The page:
|Wunderlich, S; Schulz, C; Grimmeisen, W; Borken, W: Carbon fluxes in coniferous and deciduous forest soils, Plant Soil, 357, 355-368 (2012), doi:DOI 10.1007/s11104-012-1158-y|
Aims Our aims were to identify responsible factors for the site-to-site variability in soil CO2 efflux and to assess the sources of soil CO2 of different forest types on a regional scale. Methods Soil CO2 effluxes were measured over 1–4 years in four coniferous and three deciduous forests of Bavaria, Germany, and related to climate, soil properties and forest productivity. Total belowground carbon allocation (TBCA) was assessed using soil CO2 effluxes and aboveground litterfall. Additionally, CO2 production of organic layers was examined over 10 months under constant conditions in an incubation experiment. Results Annual soil CO2 effluxes were not different among the forest sites, but predicted effluxes at a given temperature of 10°C revealed some significant differences and correlated with the phosphorous stock of the organic layers. The incubation study indicated 50% faster decomposition of organic layers from deciduous than from coniferous forests. TBCA related to soil CO2 efflux was smaller in the deciduous than in the coniferous forests. The ratio of TBCA to soil CO2 efflux was positively correlated with the C stock of organic layers.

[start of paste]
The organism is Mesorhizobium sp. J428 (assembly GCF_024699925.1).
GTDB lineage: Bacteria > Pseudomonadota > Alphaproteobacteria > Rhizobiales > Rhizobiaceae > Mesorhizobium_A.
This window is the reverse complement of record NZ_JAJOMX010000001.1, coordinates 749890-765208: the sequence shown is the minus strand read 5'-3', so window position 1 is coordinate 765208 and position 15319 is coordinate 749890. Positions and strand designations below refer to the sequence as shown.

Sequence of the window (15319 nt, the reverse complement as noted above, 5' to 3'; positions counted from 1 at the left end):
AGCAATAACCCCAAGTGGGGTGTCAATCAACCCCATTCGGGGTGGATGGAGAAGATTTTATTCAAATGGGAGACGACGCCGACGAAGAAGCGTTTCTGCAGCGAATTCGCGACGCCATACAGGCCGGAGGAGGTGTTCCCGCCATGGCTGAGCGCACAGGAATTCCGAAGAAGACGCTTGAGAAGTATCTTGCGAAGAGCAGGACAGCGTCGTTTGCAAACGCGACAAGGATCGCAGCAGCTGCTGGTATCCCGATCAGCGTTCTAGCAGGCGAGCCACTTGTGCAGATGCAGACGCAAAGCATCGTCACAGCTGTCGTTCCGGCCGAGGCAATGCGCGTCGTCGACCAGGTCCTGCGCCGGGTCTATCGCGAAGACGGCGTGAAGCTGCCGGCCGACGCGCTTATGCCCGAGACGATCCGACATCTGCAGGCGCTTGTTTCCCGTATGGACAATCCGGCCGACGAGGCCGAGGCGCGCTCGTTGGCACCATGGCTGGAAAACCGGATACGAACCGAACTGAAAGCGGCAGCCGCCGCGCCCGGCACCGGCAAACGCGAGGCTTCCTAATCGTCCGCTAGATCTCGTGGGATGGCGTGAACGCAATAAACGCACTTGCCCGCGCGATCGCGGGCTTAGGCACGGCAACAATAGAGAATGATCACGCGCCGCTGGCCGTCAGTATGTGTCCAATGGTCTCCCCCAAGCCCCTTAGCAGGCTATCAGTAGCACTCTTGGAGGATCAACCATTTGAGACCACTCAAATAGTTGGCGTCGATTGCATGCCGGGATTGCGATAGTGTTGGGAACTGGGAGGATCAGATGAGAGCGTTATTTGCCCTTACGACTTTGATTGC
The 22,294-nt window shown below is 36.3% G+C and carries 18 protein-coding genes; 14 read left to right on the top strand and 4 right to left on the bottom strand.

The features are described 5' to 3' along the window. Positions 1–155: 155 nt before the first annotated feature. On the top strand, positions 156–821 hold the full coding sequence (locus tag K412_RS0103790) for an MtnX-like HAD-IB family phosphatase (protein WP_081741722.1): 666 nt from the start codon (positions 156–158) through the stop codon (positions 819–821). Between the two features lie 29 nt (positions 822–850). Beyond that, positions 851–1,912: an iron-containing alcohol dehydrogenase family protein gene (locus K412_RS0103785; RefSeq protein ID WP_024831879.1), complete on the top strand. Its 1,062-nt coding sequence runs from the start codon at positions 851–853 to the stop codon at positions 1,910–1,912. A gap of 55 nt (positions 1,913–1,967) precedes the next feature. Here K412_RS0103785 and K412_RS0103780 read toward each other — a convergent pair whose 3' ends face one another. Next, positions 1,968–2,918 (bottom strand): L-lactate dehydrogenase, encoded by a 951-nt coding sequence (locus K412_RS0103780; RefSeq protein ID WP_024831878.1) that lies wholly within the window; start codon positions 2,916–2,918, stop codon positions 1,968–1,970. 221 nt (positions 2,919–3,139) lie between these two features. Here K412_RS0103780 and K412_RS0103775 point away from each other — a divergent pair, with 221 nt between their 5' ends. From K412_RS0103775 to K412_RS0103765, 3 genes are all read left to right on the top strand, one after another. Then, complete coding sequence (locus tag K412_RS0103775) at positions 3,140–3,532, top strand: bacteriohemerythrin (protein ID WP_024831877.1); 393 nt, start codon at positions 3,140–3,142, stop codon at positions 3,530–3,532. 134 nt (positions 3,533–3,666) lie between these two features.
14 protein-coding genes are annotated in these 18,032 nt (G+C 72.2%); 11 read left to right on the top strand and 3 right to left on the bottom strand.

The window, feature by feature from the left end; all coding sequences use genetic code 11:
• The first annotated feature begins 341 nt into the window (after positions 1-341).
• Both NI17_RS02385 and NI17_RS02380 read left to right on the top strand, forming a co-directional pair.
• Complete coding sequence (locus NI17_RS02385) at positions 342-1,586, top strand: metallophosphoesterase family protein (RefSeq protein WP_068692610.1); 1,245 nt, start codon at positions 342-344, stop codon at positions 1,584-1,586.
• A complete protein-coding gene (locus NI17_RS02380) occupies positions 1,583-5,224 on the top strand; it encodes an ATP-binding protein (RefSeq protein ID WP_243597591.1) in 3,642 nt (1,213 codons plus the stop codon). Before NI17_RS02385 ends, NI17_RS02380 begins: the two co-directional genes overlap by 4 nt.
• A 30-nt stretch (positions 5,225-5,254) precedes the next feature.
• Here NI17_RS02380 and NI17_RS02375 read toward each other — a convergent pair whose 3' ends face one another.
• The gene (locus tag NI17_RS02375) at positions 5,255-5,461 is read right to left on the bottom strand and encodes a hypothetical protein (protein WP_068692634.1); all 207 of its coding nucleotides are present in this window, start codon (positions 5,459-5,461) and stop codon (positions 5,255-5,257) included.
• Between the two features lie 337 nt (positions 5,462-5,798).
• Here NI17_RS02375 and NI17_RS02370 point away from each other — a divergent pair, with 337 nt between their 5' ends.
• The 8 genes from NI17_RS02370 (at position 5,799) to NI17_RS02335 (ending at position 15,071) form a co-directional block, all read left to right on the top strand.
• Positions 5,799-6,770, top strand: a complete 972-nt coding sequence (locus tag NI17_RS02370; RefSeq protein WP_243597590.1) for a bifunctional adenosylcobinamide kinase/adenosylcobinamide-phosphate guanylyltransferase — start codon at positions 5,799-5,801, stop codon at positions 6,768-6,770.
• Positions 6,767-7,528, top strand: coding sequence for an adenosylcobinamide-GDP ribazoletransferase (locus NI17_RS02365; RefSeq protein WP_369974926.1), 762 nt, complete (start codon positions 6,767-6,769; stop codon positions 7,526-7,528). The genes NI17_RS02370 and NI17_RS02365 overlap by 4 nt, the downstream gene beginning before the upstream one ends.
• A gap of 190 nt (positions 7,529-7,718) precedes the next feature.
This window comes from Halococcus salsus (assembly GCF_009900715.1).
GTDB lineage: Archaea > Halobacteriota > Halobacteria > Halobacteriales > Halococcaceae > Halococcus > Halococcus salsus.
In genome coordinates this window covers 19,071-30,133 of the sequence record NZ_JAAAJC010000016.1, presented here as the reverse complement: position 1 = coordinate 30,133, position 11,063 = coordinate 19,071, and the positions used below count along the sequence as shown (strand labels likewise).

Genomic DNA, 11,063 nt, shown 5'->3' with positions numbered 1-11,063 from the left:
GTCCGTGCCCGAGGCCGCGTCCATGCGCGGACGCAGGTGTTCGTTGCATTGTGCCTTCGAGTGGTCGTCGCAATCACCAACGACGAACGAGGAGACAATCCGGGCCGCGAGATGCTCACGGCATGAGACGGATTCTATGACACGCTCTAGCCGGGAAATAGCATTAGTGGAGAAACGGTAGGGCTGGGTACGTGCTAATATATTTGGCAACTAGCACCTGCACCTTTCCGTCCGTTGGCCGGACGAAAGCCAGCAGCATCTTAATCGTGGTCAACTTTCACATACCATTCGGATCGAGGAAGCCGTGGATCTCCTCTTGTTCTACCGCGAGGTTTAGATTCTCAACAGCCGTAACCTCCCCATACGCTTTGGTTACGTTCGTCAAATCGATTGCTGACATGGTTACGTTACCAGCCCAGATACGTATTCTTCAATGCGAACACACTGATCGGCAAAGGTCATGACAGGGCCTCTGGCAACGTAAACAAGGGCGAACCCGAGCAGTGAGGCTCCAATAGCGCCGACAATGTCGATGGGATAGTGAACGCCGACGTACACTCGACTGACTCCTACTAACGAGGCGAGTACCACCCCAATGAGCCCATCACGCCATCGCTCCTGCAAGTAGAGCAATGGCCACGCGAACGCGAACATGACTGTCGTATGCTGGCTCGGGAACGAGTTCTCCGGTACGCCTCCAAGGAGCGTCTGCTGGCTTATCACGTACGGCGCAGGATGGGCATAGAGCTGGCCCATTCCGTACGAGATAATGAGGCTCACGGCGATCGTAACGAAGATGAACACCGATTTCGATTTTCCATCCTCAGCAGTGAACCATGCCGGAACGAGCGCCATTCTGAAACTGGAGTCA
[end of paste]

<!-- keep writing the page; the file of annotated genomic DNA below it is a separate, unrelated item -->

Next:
Conclusions Our results suggest that marked differences in site characteristics have little impact on soil CO2 effluxes at the regional scale, but the contribution of soil CO2 sources varies among the forest types.
Keywords Soil CO2 efflux,Temperate forests, Litterfall, Belowground carbon allocation, Organic layer